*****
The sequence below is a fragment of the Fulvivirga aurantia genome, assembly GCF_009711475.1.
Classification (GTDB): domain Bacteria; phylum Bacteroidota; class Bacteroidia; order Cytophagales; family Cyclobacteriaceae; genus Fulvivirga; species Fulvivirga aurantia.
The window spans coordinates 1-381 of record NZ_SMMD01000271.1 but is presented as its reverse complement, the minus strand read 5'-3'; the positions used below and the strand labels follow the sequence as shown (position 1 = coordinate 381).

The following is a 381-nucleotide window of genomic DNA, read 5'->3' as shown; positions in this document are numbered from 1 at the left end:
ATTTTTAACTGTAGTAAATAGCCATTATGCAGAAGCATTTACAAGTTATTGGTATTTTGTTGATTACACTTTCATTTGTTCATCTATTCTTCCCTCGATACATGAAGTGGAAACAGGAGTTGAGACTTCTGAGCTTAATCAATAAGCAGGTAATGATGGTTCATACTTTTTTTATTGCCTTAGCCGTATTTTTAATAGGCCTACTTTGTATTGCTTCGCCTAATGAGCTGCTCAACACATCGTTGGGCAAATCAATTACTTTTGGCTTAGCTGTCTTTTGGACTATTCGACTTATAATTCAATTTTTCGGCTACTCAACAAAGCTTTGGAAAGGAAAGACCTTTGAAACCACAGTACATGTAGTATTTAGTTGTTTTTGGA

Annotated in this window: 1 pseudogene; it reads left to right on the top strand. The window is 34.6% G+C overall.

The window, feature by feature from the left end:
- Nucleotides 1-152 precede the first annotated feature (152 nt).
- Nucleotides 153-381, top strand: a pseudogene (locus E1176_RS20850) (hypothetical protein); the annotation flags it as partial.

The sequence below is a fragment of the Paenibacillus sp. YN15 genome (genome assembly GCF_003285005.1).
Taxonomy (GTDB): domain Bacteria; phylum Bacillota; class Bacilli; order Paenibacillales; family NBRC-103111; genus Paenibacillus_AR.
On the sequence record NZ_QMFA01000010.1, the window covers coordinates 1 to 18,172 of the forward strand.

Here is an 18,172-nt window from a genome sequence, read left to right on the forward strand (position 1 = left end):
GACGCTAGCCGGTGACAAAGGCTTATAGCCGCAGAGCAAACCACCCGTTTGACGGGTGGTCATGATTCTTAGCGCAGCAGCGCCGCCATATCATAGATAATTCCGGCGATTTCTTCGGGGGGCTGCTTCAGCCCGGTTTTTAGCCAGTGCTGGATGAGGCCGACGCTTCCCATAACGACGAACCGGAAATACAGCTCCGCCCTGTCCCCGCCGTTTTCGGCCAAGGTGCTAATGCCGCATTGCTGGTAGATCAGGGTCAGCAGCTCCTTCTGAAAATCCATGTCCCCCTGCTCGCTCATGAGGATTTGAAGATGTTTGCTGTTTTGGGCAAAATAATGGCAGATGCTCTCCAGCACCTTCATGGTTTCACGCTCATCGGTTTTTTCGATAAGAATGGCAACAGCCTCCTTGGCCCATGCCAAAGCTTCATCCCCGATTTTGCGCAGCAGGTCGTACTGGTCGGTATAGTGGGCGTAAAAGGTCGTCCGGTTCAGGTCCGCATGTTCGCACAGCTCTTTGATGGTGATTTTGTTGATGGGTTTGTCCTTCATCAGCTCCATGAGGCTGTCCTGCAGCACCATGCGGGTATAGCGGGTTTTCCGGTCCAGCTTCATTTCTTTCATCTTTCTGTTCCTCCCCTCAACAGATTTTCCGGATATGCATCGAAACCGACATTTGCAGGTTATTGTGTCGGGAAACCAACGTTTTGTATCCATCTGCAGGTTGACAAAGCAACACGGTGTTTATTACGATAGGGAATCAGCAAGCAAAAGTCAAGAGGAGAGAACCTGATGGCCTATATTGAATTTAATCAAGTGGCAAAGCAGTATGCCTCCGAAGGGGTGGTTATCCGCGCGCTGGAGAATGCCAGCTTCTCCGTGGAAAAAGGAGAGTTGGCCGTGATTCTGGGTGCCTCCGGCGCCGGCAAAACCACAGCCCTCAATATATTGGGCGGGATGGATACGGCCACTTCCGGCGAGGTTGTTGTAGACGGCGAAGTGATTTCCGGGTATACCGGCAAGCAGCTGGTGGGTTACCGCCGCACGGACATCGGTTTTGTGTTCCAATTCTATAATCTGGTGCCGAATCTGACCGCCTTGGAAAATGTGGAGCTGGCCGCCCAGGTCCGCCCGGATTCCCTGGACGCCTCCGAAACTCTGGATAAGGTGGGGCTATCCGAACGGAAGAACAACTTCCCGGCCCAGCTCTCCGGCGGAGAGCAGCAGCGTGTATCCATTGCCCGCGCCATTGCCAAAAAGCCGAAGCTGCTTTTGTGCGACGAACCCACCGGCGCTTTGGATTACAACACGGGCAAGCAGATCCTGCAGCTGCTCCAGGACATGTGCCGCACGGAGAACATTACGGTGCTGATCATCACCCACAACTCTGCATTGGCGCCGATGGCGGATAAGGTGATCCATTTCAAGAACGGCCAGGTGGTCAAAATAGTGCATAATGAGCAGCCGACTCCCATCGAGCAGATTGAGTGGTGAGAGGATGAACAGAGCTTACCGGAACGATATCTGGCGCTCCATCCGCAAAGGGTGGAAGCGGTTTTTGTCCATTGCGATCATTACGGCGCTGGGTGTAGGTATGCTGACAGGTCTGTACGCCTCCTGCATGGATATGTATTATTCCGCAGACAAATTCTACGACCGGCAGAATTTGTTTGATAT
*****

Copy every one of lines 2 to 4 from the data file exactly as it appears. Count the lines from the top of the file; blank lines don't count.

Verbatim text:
Classification (GTDB): domain Bacteria; phylum Bacteroidota; class Bacteroidia; order Cytophagales; family Cyclobacteriaceae; genus Fulvivirga; species Fulvivirga aurantia.
The window spans coordinates 1-381 of record NZ_SMMD01000271.1 but is presented as its reverse complement, the minus strand read 5'-3'; the positions used below and the strand labels follow the sequence as shown (position 1 = coordinate 381).

The following is a 381-nucleotide window of genomic DNA, read 5'->3' as shown; positions in this document are numbered from 1 at the left end: